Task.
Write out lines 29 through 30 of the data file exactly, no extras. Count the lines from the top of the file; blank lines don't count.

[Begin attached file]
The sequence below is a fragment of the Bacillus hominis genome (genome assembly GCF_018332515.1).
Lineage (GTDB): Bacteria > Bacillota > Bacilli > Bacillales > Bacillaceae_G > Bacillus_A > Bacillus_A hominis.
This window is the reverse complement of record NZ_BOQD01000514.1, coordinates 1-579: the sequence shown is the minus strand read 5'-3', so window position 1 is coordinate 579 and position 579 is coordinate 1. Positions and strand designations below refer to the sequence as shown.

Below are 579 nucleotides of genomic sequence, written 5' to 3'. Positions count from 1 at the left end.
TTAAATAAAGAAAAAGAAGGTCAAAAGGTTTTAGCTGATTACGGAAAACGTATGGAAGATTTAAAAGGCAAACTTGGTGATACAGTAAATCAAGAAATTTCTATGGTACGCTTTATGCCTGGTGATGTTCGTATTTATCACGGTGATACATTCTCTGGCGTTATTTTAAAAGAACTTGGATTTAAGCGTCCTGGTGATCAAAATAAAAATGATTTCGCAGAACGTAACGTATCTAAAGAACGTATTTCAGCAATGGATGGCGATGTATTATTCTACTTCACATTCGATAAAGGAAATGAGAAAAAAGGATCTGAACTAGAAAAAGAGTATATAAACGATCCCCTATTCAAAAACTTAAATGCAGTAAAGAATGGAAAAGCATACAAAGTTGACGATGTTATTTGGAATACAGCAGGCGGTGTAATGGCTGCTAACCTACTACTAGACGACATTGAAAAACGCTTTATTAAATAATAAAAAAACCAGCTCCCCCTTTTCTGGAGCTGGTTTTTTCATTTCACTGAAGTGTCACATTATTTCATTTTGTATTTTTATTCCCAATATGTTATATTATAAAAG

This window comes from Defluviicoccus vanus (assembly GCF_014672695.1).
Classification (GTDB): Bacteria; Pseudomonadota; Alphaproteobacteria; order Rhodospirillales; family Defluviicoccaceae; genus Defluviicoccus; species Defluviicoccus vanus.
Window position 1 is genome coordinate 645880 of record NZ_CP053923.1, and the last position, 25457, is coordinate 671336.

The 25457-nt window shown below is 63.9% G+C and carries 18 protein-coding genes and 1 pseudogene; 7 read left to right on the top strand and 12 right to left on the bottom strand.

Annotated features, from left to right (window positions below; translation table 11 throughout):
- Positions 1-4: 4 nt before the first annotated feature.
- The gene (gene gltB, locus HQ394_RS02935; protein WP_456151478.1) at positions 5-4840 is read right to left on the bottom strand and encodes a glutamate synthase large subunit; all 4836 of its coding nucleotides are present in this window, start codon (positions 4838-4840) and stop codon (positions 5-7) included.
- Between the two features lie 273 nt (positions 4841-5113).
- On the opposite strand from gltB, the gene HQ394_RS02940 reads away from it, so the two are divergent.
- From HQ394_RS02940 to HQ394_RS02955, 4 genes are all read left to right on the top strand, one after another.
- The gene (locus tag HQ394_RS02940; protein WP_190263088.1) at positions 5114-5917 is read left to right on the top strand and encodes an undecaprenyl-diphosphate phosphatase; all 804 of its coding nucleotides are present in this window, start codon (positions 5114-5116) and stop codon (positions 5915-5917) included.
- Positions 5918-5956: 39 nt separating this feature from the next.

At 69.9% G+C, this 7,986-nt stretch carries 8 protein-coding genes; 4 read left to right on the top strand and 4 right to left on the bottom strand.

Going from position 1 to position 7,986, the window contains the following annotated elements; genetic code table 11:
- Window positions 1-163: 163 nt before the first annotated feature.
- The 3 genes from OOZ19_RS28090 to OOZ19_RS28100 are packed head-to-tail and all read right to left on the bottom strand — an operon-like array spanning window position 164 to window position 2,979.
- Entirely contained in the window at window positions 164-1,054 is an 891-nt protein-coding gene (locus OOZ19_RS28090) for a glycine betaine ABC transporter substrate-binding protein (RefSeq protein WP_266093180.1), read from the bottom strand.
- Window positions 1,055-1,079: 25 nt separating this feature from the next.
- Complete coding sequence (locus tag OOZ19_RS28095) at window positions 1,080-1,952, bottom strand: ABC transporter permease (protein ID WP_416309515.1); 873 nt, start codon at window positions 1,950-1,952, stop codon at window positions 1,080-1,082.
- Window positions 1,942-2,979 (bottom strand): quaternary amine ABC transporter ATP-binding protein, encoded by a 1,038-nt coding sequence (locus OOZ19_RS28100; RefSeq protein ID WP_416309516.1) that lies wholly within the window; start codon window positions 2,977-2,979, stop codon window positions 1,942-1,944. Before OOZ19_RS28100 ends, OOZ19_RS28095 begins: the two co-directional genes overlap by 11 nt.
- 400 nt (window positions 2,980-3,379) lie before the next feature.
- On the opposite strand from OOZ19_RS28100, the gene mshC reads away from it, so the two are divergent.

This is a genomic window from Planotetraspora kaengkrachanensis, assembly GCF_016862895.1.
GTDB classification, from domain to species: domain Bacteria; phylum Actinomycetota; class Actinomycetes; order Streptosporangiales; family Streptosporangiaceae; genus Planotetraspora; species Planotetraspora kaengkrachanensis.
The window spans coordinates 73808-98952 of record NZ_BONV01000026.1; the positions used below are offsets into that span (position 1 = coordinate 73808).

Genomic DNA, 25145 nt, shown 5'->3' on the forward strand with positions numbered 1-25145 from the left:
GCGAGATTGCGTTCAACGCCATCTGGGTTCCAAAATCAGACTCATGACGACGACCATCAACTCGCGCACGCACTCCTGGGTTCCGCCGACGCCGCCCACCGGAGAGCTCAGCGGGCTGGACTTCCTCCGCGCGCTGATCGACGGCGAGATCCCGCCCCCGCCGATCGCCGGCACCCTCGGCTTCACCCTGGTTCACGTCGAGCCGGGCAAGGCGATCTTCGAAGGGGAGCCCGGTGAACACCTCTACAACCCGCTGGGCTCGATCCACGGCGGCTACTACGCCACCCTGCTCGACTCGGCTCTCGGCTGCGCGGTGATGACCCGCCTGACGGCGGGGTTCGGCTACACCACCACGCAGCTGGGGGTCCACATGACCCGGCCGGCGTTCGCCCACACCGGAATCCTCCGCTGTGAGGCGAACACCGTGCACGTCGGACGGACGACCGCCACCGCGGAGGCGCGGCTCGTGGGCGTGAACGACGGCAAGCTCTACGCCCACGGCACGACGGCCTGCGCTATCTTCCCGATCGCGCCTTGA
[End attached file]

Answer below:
GTDB classification, from domain to species: domain Bacteria; phylum Actinomycetota; class Actinomycetes; order Streptosporangiales; family Streptosporangiaceae; genus Planotetraspora; species Planotetraspora kaengkrachanensis.
The window spans coordinates 73808-98952 of record NZ_BONV01000026.1; the positions used below are offsets into that span (position 1 = coordinate 73808).